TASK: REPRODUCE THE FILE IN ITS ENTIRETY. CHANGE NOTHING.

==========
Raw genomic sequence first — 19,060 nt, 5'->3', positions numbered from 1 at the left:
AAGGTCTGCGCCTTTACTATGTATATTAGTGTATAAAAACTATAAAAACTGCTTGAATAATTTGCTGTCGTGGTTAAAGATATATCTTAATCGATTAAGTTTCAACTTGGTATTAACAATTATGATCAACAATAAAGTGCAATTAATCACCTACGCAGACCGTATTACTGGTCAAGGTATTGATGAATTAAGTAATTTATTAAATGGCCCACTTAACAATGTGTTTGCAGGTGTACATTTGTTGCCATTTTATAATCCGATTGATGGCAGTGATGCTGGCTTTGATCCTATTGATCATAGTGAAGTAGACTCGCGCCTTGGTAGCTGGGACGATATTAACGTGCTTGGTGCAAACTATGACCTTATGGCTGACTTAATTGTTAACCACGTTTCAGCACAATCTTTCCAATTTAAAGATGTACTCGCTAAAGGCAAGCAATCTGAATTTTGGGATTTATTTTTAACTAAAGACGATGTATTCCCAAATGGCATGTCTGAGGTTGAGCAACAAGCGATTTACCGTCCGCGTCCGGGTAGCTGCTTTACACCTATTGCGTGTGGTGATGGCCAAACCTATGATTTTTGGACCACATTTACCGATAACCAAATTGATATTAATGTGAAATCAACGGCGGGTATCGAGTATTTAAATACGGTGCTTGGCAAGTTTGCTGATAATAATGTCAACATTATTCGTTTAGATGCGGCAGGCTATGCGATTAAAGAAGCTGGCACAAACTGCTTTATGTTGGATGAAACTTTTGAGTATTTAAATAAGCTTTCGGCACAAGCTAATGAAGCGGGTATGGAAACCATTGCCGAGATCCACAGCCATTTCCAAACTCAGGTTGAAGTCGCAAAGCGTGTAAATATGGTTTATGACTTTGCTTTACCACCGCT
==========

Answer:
Raw genomic sequence first — 19,060 nt, 5'->3', positions numbered from 1 at the left:
AAGGTCTGCGCCTTTACTATGTATATTAGTGTATAAAAACTATAAAAACTGCTTGAATAATTTGCTGTCGTGGTTAAAGATATATCTTAATCGATTAAGTTTCAACTTGGTATTAACAATTATGATCAACAATAAAGTGCAATTAATCACCTACGCAGACCGTATTACTGGTCAAGGTATTGATGAATTAAGTAATTTATTAAATGGCCCACTTAACAATGTGTTTGCAGGTGTACATTTGTTGCCATTTTATAATCCGATTGATGGCAGTGATGCTGGCTTTGATCCTATTGATCATAGTGAAGTAGACTCGCGCCTTGGTAGCTGGGACGATATTAACGTGCTTGGTGCAAACTATGACCTTATGGCTGACTTAATTGTTAACCACGTTTCAGCACAATCTTTCCAATTTAAAGATGTACTCGCTAAAGGCAAGCAATCTGAATTTTGGGATTTATTTTTAACTAAAGACGATGTATTCCCAAATGGCATGTCTGAGGTTGAGCAACAAGCGATTTACCGTCCGCGTCCGGGTAGCTGCTTTACACCTATTGCGTGTGGTGATGGCCAAACCTATGATTTTTGGACCACATTTACCGATAACCAAATTGATATTAATGTGAAATCAACGGCGGGTATCGAGTATTTAAATACGGTGCTTGGCAAGTTTGCTGATAATAATGTCAACATTATTCGTTTAGATGCGGCAGGCTATGCGATTAAAGAAGCTGGCACAAACTGCTTTATGTTGGATGAAACTTTTGAGTATTTAAATAAGCTTTCGGCACAAGCTAATGAAGCGGGTATGGAAACCATTGCCGAGATCCACAGCCATTTCCAAACTCAGGTTGAAGTCGCAAAGCGTGTAAATATGGTTTATGACTTTGCTTTACCACCGCT